According to SmartWay, an EPA program committed to advancing supply chain sustainability, the transportation sector is responsible for over 50% of nitrogen oxides (NOx) emissions, over 30% of volatile organic compounds (VOCs) emissions, and over 20% of particulate matter (PM) emissions in the U.S. All of these pollutants contribute to poor air quality and put the health of people and our environment at risk.

    SmartWay also adds that by 2025, shipments of U.S. goods are predicted to grow another 23.5%, and a total of 45% by 2040. As this trend continues upward, it’s more important than ever to offset the harmful effects of transportation-related pollution and harm to the environment.

    1. Choose partners committed to eco-friendly shipping
    You have options when it comes to selecting brokers and carriers to work with. It’s imperative that if you’re interested in eco-friendly shipping, that those responsible for moving your freight make concerted efforts to reduce the environmental risks involved with that transportation.

    Before choosing to work with a broker or carrier investigate what kind of green shipping options they offer. For example, FedEx provides EarthSmart solutions, which includes initiatives like environmentally friendly packaging, fuel efficiency management, and eco-friendly vehicles. UPS has options for sustainable packaging that include reusable envelopes and an eco responsible packaging program.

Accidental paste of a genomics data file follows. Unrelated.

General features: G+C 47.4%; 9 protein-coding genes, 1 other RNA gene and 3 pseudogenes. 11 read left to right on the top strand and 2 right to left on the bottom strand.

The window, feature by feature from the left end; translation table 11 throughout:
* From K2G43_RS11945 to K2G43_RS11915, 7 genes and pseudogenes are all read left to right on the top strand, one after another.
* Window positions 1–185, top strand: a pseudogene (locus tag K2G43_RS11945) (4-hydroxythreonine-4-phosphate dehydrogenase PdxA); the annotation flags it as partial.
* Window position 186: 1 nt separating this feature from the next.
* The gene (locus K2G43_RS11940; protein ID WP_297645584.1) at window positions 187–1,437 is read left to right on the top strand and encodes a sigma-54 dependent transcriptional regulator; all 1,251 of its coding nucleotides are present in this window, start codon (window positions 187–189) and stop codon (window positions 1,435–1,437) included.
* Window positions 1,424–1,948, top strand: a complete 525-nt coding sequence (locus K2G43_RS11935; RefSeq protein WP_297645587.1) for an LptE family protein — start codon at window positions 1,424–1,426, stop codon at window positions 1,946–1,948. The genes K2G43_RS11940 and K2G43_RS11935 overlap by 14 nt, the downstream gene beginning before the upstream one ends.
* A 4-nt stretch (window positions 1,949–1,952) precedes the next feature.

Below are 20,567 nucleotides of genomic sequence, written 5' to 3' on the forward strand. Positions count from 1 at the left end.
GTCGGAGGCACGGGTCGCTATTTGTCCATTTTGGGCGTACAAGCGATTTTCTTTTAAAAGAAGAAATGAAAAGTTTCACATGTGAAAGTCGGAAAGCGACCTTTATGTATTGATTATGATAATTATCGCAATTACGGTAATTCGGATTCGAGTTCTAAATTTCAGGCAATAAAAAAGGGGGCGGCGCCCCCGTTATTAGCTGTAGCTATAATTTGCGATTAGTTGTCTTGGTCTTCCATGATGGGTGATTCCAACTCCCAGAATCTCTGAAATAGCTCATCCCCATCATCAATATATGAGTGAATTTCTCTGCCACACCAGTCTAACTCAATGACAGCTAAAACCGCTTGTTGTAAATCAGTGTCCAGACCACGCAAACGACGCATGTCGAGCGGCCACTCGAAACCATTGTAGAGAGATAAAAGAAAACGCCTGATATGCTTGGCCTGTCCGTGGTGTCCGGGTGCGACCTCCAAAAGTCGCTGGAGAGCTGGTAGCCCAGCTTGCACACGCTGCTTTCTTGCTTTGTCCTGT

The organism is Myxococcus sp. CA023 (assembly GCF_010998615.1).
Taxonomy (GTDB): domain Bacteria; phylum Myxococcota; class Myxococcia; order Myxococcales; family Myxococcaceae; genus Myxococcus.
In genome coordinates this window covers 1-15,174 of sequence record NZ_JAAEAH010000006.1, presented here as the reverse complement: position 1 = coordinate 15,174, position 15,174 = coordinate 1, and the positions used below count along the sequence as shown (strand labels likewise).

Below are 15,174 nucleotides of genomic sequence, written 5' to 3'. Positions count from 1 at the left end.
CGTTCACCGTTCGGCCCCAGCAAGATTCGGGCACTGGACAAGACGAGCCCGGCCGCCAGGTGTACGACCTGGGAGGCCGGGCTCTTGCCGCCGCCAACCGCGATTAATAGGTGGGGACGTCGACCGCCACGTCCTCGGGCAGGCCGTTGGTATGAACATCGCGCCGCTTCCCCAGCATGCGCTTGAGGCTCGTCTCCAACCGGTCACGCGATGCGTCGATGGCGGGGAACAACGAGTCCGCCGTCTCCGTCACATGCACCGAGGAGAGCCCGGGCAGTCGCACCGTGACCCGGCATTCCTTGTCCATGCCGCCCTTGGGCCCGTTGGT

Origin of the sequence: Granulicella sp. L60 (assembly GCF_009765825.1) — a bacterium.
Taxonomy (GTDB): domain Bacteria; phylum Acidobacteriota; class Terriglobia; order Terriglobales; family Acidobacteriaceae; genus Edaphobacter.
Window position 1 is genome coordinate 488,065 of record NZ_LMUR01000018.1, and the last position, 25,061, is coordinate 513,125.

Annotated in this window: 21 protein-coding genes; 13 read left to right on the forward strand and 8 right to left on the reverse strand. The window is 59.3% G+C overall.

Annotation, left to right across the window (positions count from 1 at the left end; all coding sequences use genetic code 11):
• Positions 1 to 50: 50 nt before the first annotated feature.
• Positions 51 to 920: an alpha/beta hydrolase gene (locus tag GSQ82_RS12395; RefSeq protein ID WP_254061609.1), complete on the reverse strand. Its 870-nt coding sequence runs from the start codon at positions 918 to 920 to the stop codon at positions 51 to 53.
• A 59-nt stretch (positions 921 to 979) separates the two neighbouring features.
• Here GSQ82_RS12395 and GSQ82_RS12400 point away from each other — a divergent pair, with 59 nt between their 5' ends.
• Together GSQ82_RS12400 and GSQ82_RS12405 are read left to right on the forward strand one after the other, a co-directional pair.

You can also look for brokers and carriers that are SmartWay certified. This EPA program helps to reduce fuel use and increase efficiency. To become a SmartWay partner, the broker or carrier need to meet strict criteria and accountability standards. SmartWay also provides performance metrics each year for increased transparency.

    2. Go green with your packaging
    Investing in eco-friendly shipping supplies is another way you can reduce your carbon footprint. For e-commerce shipments, use products that were made from recycled materials or regenerative natural resources. There are a number of companies that sell environmentally conscious supplies. For example, EcoEnclose sells packaging products that meet stringent sustainable packaging criteria. It takes into account the recycled materials a product is made of as well as the carbon footprint across the entire supply chain.